Public Safety Announcement: Scene Safety





The importance of scene safety in emergency situations is emphasized endlessly to first responders and health-care personnel around the world, but nonprofessional rescuers all too often overlook or forget about it. The single most important rule in emergency response is to avoid creating additional victims.

Whether that means pausing to assess the sea state before swimming to an injured diver or refusing to enter a tank storage room that has caught on fire, you have a duty to put your safety first. The concept of scene safety is not about heroism or concern for self; it's about doing the greatest good possible for the most people. If you become injured while attempting to render aid, fewer people will be able provide help and more will need attention and resources that could have been used to help the original victim(s). The results of well-intentioned heroism can be both tragic and catastrophic. Here are some tips to keep in mind the next time you're faced with an emergency.
Reach or Throw, Don’t Go
The U.S. military, the American Red Cross and first responders worldwide are adopting a new adaptation of a well-known recommendation to "reach or throw, don't go." The concept is simple: If a person in the water is in trouble, you should attempt to reach the victim from safety with an outstretched hand or any sufficiently long object or throw a flotation device to the person but not get in the water to attempt a rescue unless you are appropriately trained and equipped.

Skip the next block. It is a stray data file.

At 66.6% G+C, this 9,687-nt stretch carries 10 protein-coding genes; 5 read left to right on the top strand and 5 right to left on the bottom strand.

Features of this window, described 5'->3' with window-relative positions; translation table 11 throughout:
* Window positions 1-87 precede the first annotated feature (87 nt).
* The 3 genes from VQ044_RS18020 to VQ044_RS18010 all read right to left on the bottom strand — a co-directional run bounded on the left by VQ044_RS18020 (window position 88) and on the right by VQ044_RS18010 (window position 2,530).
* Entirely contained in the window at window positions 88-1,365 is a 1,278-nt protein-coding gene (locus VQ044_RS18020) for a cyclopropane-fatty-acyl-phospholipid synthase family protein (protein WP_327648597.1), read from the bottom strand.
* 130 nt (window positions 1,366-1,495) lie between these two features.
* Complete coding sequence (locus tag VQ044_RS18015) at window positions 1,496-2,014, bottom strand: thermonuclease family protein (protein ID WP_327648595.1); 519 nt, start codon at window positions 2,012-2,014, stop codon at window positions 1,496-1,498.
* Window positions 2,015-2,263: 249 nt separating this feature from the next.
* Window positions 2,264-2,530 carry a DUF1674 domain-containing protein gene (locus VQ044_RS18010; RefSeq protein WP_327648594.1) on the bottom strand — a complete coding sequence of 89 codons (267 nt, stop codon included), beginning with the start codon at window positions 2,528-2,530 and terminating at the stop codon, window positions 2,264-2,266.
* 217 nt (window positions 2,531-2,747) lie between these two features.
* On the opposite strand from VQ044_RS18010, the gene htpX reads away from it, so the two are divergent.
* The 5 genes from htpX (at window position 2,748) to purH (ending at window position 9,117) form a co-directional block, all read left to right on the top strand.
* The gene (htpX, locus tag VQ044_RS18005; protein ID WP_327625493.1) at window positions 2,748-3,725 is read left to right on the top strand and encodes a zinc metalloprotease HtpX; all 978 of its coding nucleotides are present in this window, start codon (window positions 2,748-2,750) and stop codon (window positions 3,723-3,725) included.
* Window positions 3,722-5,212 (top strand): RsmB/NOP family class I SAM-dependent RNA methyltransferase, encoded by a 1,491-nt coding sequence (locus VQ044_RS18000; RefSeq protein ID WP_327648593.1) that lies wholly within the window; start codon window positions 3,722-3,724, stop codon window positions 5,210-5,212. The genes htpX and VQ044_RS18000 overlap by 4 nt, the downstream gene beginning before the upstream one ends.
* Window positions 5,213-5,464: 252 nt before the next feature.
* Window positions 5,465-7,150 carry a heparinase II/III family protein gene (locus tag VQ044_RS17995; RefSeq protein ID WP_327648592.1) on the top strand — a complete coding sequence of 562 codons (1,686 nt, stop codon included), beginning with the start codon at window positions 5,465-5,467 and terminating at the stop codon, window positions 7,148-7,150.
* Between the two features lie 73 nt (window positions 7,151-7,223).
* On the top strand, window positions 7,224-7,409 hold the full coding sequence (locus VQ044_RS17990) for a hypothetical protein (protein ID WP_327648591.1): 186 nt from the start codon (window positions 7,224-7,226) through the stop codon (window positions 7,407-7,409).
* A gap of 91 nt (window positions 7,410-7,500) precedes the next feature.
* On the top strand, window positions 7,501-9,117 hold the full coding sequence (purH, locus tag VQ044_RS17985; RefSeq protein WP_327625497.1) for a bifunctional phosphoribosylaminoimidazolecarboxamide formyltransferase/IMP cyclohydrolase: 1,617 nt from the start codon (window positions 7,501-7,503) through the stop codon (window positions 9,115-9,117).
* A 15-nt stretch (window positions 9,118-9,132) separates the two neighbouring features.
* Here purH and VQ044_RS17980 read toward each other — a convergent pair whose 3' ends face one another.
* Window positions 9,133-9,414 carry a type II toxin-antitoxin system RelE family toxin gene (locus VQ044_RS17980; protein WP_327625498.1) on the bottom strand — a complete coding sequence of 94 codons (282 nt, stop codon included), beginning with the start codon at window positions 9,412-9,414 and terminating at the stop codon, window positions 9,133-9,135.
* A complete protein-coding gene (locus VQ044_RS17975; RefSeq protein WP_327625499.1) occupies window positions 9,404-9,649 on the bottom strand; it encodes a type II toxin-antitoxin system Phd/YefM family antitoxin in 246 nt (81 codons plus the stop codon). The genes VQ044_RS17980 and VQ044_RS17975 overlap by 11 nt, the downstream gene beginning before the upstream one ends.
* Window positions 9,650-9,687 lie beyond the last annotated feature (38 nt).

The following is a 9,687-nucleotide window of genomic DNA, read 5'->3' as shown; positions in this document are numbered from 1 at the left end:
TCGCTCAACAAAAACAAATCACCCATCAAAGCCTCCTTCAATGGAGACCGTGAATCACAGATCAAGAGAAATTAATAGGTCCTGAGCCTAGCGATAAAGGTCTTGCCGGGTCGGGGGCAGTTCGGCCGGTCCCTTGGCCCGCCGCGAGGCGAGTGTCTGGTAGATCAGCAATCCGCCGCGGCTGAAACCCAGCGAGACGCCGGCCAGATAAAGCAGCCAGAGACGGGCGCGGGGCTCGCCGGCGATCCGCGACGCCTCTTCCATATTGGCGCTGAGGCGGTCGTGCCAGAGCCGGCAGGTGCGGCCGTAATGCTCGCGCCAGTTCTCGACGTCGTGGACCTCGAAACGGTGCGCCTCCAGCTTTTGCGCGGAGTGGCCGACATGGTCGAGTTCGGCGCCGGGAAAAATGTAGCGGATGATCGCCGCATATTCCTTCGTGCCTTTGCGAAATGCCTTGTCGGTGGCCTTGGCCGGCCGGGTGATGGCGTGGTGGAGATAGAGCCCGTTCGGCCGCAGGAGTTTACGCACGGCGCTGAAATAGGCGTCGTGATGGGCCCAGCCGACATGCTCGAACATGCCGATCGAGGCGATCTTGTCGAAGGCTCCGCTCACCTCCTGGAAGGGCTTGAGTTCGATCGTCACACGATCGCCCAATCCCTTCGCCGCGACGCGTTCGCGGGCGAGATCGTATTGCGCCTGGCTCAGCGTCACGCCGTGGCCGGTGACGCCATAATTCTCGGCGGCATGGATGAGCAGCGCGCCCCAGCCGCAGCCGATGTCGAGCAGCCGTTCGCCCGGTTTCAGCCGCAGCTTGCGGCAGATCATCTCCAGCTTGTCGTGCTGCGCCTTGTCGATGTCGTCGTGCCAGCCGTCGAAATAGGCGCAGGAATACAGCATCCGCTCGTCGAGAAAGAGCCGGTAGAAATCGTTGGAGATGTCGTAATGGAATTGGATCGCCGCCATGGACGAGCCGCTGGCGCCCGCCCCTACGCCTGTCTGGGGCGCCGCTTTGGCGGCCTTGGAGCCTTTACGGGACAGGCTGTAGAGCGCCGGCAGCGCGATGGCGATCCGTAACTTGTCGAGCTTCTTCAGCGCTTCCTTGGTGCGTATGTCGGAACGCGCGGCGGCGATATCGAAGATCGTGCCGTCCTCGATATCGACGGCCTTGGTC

Be Aware of Your Surroundings
Real emergencies have a way of giving even the best-trained responders tunnel vision. Lay people and professional health-care providers alike may fail to slow down and honestly assess the scene of an emergency before proceeding to care for the injured. Wherever you are when an injury occurs, stop, take a few breaths, and do a full 360-degree sweep of the area — it might just save your life.
Protect Yourself
We all should have personal protective equipment (PPE) in our first-aid kits and readily available at our dive sites. These gloves, face masks and other items are essential for preventing contact with bodily fluids and, perhaps, diseases. PPE is one of the least exciting but most essential aspects of emergency preparedness. With gloves and masks as cheap and readily available as they are, there's no excuse for not keeping yourself safe.

© Alert Diver — Q4 Fall 2018